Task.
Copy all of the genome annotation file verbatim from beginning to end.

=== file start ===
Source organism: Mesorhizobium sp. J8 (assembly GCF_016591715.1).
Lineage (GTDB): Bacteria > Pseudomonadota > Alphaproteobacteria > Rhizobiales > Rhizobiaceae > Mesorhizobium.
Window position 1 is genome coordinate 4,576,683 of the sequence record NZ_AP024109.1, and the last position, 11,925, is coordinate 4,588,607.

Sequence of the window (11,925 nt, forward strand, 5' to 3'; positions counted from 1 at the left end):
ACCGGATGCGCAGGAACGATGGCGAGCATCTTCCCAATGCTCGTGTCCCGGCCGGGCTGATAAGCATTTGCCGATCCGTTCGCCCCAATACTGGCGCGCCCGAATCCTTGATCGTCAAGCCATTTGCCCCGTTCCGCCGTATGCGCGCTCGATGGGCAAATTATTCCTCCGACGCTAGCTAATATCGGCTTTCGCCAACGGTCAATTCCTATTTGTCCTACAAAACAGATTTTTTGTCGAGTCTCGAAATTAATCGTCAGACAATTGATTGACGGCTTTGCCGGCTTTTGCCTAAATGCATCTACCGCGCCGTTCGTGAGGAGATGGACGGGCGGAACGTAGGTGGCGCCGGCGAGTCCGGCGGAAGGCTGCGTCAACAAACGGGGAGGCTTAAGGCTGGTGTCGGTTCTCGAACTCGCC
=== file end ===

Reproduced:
Source organism: Mesorhizobium sp. J8 (assembly GCF_016591715.1).
Lineage (GTDB): Bacteria > Pseudomonadota > Alphaproteobacteria > Rhizobiales > Rhizobiaceae > Mesorhizobium.
Window position 1 is genome coordinate 4,576,683 of the sequence record NZ_AP024109.1, and the last position, 11,925, is coordinate 4,588,607.

Sequence of the window (11,925 nt, forward strand, 5' to 3'; positions counted from 1 at the left end):
ACCGGATGCGCAGGAACGATGGCGAGCATCTTCCCAATGCTCGTGTCCCGGCCGGGCTGATAAGCATTTGCCGATCCGTTCGCCCCAATACTGGCGCGCCCGAATCCTTGATCGTCAAGCCATTTGCCCCGTTCCGCCGTATGCGCGCTCGATGGGCAAATTATTCCTCCGACGCTAGCTAATATCGGCTTTCGCCAACGGTCAATTCCTATTTGTCCTACAAAACAGATTTTTTGTCGAGTCTCGAAATTAATCGTCAGACAATTGATTGACGGCTTTGCCGGCTTTTGCCTAAATGCATCTACCGCGCCGTTCGTGAGGAGATGGACGGGCGGAACGTAGGTGGCGCCGGCGAGTCCGGCGGAAGGCTGCGTCAACAAACGGGGAGGCTTAAGGCTGGTGTCGGTTCTCGAACTCGCC